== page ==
by Mark Cramer, PE
Section 313 of the Emergency Planning and Community Right-to-Know Act (EPCRA) requires owners/operators of facilities, with 10 or more full-time equivalent employees with covered operations meeting certain North American Industry Classification System (NAICS) codes, to submit a Toxic Release Inventory (TRI) Form A or Form R for each TRI-listed chemical manufactured, processed, or otherwise used in quantities above reporting thresholds by July 1 each year. Most industrial facilities are aware of these requirements and have been submitting the required forms using the TRI-MEweb online reporting application within the Environmental Protection Agency (EPA) Central Data Exchange (CDX) system and/or have developed inventories documenting that reporting is not required. Industrial facilities report data/information about how they are managing chemical waste, such as recycling, energy recovery, treatment, disposal, environmental releases, waste minimization, and this information is then made available to the public.
A substantial change to the TRI reporting required for calendar year (CY) 2020 that is due July 1, 2021 is the addition of 172 Per- and Polyfluoroalkyl Substances (PFAS) to the TRI list. Additionally, these PFAS chemicals have a significantly lower reporting threshold of 100 pounds per year for each listed PFAS chemical manufactured, processed, or otherwise used, as opposed to the typical reporting thresholds for other TRI chemicals.
PFAS are a group of over 4,000 different man-made chemicals that include PFOA (perfluorooctanoic acid), PFOS (perfluorooctanesulfonic acid), GenX (trade name), and others. These chemicals are very persistent and accumulate over time in the environment and in the human body, as they do not readily break down. There is evidence that exposure to PFAS can lead to adverse health outcomes in humans. The most studied PFAS chemicals are PFOA and PFOS. Studies indicate that PFOA and PFOS can cause reproductive and developmental, liver and kidney, and immunological effects in laboratory animals.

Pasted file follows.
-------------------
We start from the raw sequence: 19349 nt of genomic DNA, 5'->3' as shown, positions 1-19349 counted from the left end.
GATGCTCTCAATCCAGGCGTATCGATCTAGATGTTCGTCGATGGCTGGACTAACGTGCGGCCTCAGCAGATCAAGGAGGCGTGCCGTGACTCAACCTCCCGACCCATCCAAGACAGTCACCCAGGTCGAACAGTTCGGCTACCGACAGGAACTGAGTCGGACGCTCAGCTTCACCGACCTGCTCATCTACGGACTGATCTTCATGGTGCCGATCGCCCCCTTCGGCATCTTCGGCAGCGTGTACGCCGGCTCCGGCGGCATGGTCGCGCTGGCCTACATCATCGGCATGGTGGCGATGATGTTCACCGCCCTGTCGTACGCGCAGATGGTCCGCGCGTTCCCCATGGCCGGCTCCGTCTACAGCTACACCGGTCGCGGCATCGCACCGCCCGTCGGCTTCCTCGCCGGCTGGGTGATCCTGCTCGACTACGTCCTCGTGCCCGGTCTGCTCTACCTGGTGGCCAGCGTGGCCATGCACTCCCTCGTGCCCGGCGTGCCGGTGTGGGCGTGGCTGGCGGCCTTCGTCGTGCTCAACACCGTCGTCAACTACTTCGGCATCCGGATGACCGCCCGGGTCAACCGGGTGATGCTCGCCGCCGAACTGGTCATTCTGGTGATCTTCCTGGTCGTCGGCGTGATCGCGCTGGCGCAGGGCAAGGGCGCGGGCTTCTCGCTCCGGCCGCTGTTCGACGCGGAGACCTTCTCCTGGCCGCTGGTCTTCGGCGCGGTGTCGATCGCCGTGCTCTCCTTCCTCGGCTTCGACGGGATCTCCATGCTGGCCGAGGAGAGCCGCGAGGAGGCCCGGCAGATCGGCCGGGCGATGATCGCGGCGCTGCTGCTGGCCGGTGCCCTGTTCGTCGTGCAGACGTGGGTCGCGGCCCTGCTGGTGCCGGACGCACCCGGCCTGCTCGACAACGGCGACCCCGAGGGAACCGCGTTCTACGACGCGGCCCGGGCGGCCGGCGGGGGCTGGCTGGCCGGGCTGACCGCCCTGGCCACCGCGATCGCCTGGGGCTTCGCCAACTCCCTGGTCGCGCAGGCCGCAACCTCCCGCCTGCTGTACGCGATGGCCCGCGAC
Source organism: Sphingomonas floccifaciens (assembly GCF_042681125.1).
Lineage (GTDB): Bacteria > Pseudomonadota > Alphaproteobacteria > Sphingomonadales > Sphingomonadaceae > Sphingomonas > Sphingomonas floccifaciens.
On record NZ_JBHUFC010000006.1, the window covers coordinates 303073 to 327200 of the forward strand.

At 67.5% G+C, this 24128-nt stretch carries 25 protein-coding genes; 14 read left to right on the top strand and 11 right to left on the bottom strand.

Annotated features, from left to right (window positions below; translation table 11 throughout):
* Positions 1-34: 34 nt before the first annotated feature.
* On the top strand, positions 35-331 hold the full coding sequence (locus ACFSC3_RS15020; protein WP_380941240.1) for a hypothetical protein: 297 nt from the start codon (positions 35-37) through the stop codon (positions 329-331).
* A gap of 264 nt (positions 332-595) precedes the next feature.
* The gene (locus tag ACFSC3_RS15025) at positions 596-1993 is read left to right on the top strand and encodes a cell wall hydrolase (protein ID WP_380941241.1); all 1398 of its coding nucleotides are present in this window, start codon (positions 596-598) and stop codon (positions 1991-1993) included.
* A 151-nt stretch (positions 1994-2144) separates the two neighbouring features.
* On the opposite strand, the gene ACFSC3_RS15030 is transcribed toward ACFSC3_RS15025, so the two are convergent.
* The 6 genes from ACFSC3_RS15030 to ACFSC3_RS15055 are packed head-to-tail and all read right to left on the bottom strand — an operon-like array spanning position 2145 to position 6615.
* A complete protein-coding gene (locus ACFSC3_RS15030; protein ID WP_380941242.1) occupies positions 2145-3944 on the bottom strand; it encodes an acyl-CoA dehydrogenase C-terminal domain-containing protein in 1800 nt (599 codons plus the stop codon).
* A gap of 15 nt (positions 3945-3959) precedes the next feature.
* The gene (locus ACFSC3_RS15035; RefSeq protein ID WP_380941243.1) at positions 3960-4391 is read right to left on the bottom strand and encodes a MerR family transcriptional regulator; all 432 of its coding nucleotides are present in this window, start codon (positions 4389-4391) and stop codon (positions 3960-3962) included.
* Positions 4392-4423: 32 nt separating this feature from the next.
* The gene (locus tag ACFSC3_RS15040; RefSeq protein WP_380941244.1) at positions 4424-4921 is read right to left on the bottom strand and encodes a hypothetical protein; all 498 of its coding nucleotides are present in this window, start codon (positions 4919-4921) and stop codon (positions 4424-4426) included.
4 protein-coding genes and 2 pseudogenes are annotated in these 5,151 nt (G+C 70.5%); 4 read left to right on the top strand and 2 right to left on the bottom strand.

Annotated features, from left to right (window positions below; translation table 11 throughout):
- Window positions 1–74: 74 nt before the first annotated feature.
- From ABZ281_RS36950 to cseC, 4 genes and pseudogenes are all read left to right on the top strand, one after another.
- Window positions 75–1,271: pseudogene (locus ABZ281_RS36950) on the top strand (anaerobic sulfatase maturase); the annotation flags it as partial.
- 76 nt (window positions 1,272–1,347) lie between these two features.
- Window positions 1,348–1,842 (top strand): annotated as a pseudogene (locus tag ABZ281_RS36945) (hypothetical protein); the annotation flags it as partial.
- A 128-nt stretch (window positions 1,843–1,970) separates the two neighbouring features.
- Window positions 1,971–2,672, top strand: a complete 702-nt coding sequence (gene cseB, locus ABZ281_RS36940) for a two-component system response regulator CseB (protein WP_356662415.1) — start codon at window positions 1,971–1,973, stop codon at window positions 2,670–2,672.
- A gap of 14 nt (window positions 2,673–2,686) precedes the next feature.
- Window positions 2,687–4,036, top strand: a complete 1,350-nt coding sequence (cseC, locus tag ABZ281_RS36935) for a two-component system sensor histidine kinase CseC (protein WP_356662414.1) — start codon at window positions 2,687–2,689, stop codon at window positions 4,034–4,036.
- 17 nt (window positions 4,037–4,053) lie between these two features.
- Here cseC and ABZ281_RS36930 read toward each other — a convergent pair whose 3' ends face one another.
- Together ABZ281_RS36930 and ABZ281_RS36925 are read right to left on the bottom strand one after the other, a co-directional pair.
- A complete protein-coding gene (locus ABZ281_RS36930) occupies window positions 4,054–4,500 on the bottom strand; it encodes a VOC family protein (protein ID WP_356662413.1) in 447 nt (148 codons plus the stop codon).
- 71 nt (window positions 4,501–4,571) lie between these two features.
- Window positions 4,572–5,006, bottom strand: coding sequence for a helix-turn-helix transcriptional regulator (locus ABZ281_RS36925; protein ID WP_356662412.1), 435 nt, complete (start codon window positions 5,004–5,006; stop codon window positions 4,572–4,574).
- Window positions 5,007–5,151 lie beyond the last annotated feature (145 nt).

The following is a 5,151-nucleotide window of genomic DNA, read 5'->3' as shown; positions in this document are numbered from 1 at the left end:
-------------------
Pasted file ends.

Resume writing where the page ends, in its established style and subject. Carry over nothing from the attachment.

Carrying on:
PFAS have been manufactured and used in a wide variety of industries around the world since the 1940s, including carpet, furniture, water-resistant outdoor gear, firefighting foam, and non-stick cookware. EPA has provided TRI reporting guidance indicating that Aqueous Film Forming Foams (AFFF) containing PFAS that are maintained at facilities for use in fire suppression systems (e.g., stored only) would not require TRI reporting; however, once the AFFF foam is used for training purposes (typically performed at airports and military installations) or emergency action, PFAS use may be subject to TRI reporting.
Facilities should be evaluating their operations for use of the 172 listed PFAS now in preparation for TRI reporting due July 1st. This exercise alone presents challenges. The 172 PFAS have chemical names that are not commonly known, and identification by Chemical Abstract Service (CAS) Number will probably be required. All reporters “should” receive supplier notifications from required manufacturers and importers pursuant to 40 CFR §372.45 covering the PFAS content and updated Safety Data Sheets (SDSs) for each supplied PFAS above the de minimis concentration. However, updating SDSs often lags reporting requirements in practice. Many facilities have outdated SDSs, and historically PFAS have not been specifically identified. Existing SDSs often report PFAS content using generic terms, such as “confidential,” “proprietary mixture,” “fluorosurfactants,” or “fluoroalkyl surfactant.” Once a facility identifies it has PFAS requiring reporting, then the work to identify how they may be discharged and in what quantities remains. Where does it go and how much (air emissions, wastewater, stormwater, landfill, off-spec disposal)? It is likely that these efforts will require estimation techniques for which the facility does not have experience with and there is not much existing data to support. Sampling and analysis may be required.
Facilities reporting PFAS for the first time could expect increased scrutiny as a result. TRI reports are made publicly available by EPA and routinely reviewed by public interest groups.
Facilities should be prepared to address questions that may be received from neighbors, environmental activist groups, and the media, as well as the EPA and state agencies. Facilities may want to consider enlisting a qualified environmental consultant to determine if PFAS TRI reporting is required and assist with these efforts.
The EI Group, Inc. compliance professionals have expertise in deciphering SDSs and communications with suppliers to identify TRI and PFAS chemicals and determine if reporting is required and what to report. We can also design and execute sampling and analysis programs, and compile the information into the required reporting formats. If you have have any questions regarding PFAS or facility concerns, please contact Mark Cramer, PE at (919) 459-5229 or email@example.com.